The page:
To begin our sewalong, we’ll be giving you a couple weeks to pick out your fabric and gather your supplies.
Gather your supplies
- Main Fabric. Dahlia is designed for woven fabrics. For either version, you’ll want a medium to lightweight fabric with a bit of drape to it, such as voile, chambray, rayon challis, or cotton lawn. For Version 1, a flannel or wool suiting would also be appropriate.
- 14” Invisible Zipper. Both versions require a 14” invisible zipper that will be installed in the side seam.
- 1/4” Double Fold Bias Tape. Both versions also require 3 yards of ¼” double fold bias tape. You can buy prepackaged bias tape or make your own. Keep in mind that the bias tape will be visible on the finished dress.
Choosing your fabric
When choosing fabric for your Dahlia, look for something that has a nice drape and flow to it. Because much of the shaping is done through gathers, you want to avoid anything too thick or heavy, which will not lay very attractively.
Version 1 is a cooler weather dress, so a warmer fabric like flannel or wool suiting would be great.
Version 2 has a slightly fuller skirt and is sleeveless, so it makes sense to make it in a lighter weight summery fabric like rayon, lawn, seersucker, or chambray.
Dahlia was designed with stripes and plaids in mind. There are no darts to visually distort the fabric design, and the seam lines allow for some beautiful pattern matching. The different pieces also lend themselves to a lot of color blocking possibilities. Keep in mind that choosing a stripe or plaid will take a little more work to match the pattern across seams, and you may need to buy a bit of extra fabric to allow for fussier cutting.
A few fabric options
Since one of my favorite pastimes is window shopping for fabric online, here are some different options I’ve come across. I can’t wait to live vicariously through all of your fabric choices!
(Please note that I can’t vouch firsthand for quality as I’ve not purchased these myself, but they are all in the right categories.)
- Wool Plaid Flannel from Mood
- Nani Iro Double Gauze from The Fabric Studio
- Robert Kaufman Chambray Dot from Purl Soho
- Picasso Rayon Poplin from Harts Fabric
- Cayenne Red Wool Suiting from Mood
- Plaid Wool Challis from A Fashionable Stitch
- London Calling Lawn from Michael Levine
- Flamingo Poly Crepe from Blackbird Fabrics
- Plaid Cotton Flannel from Harts Fabric
Gather your tools
- Sewing Shears. Use sewing shears (also called dressmaker’s shears) to cut your fabric. Even if you use a rotary cutter, it’s a good idea to have these on hand.
- Rotary cutter (optional). Not necessary, but makes cutting your fabric go faster. If you go this route, you’ll also need a mat.
- Pins. You’ll need plenty of pins. I prefer glass head ones because they won’t melt under your iron.
- Pattern weights. Use these to hold the pattern on your fabric while you trace it, or while cutting with a rotary cutter.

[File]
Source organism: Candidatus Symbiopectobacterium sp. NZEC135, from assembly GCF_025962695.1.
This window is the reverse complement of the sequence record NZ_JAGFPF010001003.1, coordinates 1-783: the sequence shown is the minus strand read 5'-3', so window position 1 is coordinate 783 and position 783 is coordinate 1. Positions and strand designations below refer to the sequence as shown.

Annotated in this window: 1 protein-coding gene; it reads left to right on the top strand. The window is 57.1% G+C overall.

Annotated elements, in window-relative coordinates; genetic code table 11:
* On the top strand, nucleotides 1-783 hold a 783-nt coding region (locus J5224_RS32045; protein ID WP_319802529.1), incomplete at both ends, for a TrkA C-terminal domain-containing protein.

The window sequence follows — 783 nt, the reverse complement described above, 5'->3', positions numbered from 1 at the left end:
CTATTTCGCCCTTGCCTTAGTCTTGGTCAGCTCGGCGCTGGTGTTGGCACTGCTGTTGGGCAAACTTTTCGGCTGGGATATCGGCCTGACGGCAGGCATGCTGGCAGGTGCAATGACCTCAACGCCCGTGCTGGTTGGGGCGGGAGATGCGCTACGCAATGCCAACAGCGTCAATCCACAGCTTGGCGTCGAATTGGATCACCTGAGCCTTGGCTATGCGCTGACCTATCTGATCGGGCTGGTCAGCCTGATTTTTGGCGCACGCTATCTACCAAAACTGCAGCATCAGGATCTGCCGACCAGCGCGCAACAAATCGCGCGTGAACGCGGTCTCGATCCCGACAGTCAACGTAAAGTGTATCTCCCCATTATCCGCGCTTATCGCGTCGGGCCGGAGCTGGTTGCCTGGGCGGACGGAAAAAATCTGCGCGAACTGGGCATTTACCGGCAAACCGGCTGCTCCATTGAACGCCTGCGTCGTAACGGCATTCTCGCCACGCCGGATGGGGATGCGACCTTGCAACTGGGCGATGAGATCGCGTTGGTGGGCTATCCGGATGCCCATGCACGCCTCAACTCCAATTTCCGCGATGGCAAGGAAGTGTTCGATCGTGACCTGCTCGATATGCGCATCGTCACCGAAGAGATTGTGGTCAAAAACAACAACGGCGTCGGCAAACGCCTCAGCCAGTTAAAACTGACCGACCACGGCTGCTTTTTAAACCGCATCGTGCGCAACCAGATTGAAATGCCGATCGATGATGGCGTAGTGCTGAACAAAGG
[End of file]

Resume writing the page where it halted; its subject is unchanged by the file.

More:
- Marking pens or chalk. Choose one that stays put and shows up easily on your fabric, but washes away cleanly.
- Machine Needles. Look for a size 80/12 for medium weight fabrics or 70/10 for light weight fabrics in either universal or microtex points.
- All purpose thread. You’ll need all-purpose polyester or cotton thread to match your fabric.
There are three presser feet that will be useful to have while making your Dahlia. The first is an invisible zipper foot (left). While it is possible to install an invisible zipper with a regular zipper foot, it is so much easier to do it with an invisible zipper foot. The bottom is grooved so that the teeth of the zipper unroll as you stitch, guiding the needle to sew precisely in the right place. Be sure to get the appropriate foot for your make and model of machine.
You will also need a regular zipper foot for the zipper installation (middle). These generally come as part of a machine’s accessories.
You’ll also need a blind hem foot (right) if you wish to do a blind hem by machine. This is not absolutely necessary, as you can stitch a blind hem by hand or use a regular double fold hem, but it’s quick and fun to do it by machine and a blind hem provides an elegant, invisible finish for the bottom of your dress. Blind hem feet are sometimes part of the accessories pack that comes with a machine, so consult your manual to see if you have one.
Pretreat your fabric
Before we begin, you will want to prewash your fabric in whatever manner you plan on caring for the finished garment. This is not something you want to skip, as you don’t want your dress to shrink after you’ve invested lots of time and effort into it.
If you’re sewing with a wool, you can take it to the dry cleaner before you cut into it to have them pretreat it for you. You can also safely hand wash most wools with tepid water and a delicate detergent. It’s always a good idea to wash a test swatch first just to be sure.
Do you have any questions about fabric, tools, or supplies? Let me know in the comments!